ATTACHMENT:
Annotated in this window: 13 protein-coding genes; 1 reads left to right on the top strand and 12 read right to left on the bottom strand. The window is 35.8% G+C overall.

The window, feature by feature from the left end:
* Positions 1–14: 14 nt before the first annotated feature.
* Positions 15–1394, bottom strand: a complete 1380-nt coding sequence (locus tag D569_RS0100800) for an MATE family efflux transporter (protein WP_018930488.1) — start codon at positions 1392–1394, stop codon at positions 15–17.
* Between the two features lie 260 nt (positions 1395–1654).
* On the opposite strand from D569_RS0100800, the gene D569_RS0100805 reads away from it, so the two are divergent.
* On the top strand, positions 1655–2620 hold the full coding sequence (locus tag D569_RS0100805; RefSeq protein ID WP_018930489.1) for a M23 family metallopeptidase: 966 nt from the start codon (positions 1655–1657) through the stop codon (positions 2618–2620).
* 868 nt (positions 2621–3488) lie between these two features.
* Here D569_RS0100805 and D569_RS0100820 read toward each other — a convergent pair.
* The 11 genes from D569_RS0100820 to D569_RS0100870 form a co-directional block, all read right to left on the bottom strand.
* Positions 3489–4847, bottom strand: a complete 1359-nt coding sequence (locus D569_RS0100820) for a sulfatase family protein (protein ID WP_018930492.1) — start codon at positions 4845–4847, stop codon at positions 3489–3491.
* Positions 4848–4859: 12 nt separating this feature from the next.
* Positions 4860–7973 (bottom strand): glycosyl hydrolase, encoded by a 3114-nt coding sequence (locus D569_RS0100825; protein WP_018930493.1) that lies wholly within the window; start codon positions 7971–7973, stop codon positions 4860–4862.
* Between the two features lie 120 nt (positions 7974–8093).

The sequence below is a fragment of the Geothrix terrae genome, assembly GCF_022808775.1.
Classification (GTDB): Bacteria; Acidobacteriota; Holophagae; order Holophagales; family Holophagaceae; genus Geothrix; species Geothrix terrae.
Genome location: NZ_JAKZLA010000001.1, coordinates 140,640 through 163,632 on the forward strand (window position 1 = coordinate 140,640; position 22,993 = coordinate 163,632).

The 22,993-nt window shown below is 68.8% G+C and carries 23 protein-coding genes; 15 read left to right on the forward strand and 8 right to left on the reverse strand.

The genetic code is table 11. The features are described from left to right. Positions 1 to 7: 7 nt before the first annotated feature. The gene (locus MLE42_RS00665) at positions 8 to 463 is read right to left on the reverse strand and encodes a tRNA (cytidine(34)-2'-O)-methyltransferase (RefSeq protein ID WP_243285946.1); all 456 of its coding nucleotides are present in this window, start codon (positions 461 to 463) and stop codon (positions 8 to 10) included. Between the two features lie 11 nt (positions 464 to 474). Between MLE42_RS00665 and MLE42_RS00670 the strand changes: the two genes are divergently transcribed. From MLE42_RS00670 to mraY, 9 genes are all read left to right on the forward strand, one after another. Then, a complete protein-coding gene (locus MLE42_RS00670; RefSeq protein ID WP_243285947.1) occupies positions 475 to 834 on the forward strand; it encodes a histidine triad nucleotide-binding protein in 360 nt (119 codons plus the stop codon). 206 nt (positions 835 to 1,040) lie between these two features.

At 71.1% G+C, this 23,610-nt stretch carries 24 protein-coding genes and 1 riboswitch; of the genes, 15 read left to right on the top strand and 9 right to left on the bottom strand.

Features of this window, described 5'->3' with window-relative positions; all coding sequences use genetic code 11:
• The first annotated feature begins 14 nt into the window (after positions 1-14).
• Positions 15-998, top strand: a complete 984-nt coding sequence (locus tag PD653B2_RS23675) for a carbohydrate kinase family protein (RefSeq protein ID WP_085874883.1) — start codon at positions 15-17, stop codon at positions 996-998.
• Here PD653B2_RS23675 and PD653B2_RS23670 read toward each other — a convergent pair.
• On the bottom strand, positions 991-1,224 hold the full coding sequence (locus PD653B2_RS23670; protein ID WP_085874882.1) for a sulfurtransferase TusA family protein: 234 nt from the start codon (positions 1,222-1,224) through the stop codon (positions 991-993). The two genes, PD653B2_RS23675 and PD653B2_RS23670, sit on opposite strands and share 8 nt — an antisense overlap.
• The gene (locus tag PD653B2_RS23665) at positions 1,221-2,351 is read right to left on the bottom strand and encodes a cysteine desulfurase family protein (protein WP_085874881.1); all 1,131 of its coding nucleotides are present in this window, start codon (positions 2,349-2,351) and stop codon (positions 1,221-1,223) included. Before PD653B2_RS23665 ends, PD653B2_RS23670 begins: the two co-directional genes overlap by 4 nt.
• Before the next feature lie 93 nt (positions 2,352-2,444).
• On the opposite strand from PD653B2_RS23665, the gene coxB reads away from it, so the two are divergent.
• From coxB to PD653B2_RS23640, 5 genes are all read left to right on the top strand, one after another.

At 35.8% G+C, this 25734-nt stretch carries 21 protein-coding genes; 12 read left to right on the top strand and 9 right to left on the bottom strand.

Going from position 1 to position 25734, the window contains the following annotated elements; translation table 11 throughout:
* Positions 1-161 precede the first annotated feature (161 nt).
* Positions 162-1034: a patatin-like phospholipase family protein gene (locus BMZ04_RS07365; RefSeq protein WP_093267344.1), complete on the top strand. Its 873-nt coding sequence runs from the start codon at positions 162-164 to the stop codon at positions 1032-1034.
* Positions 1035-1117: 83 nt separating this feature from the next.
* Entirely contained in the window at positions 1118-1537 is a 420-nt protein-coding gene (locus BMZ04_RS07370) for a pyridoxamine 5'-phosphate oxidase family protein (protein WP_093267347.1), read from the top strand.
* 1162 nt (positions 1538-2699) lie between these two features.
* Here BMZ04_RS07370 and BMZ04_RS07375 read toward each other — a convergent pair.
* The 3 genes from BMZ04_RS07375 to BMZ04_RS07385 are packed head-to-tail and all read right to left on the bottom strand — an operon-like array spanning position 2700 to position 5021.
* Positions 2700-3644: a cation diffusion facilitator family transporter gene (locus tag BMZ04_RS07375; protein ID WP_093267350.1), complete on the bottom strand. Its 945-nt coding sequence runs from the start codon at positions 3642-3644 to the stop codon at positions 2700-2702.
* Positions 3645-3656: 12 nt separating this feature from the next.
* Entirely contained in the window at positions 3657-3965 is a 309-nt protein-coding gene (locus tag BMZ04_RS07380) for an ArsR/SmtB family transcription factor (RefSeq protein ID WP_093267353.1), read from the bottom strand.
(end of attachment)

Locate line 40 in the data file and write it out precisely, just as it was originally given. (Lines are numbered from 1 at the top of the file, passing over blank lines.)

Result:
* Positions 3645-3656: 12 nt separating this feature from the next.